''But how am I going to destroy those big, scary Cubivore bosses that have the Raw-Meat that I desire so?'' You ask? You will have to kill creatures of those whom have Wilderness. Yes, I know, it's sadistic to kill a creature that is happy to live, isn't it? But after killing these creatures, you can eat their pieces off by lounging at them, and ripping them apart. I can just see your face right now. You're probably blinking, staring blankly at the screen, thinking ''I thought this game was supposed to be rated 'E for Everyone'?'' Well, we can put it this way: The game has suggestive themes, such as brutal murder and several different terms for... *ahem* ''Getting Your Groove On.''

While I do not suggest children that do not know the way of life (Reproduce and Die) play this, I truly do believe that everyone else SHOULD play this. Sure, it can be disturbing to see the head of your former self laying on the ground, rotting, after you mate with a female Cubivore, and I do not really understand WHY you become your son after you mate, but it works for a very fun, long-lasting thrill ride that eventually will get repetitive, but note that I did say ''Eventually,'' and not ''Instantly.''

Keep in mind that you have to kill the enemies before you can go munching on their corpse to get their traits and ''abilities,'' and each enemy has a different set amount of HP, or in this case known as a ''Stomach.'' The more full your stomach is, the more Hit Points you can obtain. Your stomach can also grow throughout the game, so take note of this. You can also alter your appearance in different ways than just eating your enemies, such as power ups. These things can give you scars on your face , Grow Horns and grow Bumps on the back of your head. All of these things, mind you, are good things that will raise certain aspects of your character, such as Defense.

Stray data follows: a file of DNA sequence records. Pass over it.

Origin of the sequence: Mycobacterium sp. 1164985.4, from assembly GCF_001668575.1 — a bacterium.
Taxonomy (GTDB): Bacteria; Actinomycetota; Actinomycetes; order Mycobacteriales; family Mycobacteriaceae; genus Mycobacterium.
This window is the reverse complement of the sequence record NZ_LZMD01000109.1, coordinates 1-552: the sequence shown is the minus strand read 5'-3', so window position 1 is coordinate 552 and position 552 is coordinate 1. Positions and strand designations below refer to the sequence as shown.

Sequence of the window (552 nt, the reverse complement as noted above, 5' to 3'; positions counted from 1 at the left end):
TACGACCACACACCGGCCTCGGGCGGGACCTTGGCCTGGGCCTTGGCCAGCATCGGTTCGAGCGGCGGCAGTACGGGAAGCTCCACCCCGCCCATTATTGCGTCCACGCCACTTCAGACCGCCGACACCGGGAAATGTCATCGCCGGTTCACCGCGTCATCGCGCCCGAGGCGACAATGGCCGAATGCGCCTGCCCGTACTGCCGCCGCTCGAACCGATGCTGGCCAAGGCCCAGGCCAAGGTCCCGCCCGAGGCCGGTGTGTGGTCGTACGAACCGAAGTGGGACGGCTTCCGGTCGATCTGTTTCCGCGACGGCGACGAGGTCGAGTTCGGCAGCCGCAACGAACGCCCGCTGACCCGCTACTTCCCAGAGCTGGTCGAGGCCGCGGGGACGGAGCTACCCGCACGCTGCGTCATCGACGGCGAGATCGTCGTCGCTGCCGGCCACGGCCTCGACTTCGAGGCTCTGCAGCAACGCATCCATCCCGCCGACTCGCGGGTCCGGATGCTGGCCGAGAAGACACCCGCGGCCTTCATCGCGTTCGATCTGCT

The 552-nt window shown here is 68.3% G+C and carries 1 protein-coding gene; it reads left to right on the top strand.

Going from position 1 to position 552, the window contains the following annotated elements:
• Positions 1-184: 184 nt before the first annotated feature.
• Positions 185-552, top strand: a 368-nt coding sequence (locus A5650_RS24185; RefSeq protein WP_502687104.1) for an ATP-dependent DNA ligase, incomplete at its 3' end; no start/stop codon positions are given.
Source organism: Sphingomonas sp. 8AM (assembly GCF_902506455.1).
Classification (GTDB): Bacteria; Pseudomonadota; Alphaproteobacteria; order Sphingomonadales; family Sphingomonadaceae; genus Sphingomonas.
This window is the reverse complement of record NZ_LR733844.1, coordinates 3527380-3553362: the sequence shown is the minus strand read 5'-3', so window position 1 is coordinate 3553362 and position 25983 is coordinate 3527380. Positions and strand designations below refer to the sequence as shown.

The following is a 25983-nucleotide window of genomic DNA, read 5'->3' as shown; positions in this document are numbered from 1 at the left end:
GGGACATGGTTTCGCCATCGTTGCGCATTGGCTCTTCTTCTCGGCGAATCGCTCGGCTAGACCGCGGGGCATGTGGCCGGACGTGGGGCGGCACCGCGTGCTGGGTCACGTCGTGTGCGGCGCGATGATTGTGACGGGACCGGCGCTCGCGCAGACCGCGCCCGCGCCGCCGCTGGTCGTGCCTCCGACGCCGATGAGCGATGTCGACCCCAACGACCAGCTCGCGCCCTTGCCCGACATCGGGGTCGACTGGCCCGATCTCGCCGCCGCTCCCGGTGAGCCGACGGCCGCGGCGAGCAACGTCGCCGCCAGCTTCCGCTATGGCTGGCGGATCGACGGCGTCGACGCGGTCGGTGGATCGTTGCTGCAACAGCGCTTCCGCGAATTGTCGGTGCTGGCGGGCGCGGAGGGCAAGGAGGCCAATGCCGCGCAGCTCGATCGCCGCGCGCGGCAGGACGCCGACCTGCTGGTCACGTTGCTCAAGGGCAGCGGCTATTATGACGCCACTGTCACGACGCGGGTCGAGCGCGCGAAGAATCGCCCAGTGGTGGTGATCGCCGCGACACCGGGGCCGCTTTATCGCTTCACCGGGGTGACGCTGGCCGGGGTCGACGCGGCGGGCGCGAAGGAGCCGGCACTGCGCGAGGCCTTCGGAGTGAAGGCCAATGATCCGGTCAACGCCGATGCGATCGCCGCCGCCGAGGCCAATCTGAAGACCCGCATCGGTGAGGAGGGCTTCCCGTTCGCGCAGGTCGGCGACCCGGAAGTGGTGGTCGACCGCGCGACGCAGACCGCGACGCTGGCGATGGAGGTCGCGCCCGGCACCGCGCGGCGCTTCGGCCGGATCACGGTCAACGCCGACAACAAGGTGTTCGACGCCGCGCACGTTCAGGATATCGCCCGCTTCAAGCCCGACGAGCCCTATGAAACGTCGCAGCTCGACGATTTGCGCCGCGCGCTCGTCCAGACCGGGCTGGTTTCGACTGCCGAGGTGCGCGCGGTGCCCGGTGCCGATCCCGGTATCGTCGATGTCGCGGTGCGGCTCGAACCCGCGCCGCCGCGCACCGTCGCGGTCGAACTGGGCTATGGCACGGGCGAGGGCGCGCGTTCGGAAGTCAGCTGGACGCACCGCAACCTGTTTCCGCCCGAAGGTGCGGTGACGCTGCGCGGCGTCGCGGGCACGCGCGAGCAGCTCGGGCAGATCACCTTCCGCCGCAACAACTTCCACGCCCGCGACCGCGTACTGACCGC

As I stated before, you have to mutate to succeed in this world of a game. In fact, you have to have a certain amount of mutations before you can even go up against certain bosses and the like. By eating different combinations of different colored creatures (Yellow, Red, Blue, Grey, and Purple), you can combine into different, more powerful creatures. Be careful, however, as you can decrease your strength in evolution by getting different types of creatures. You are what you eat, as they say. There are also two different shades of Cubivores, as well, which are Pale and Dark. The Pale versions are the weaker of the two, and the Dark are the more advanced version.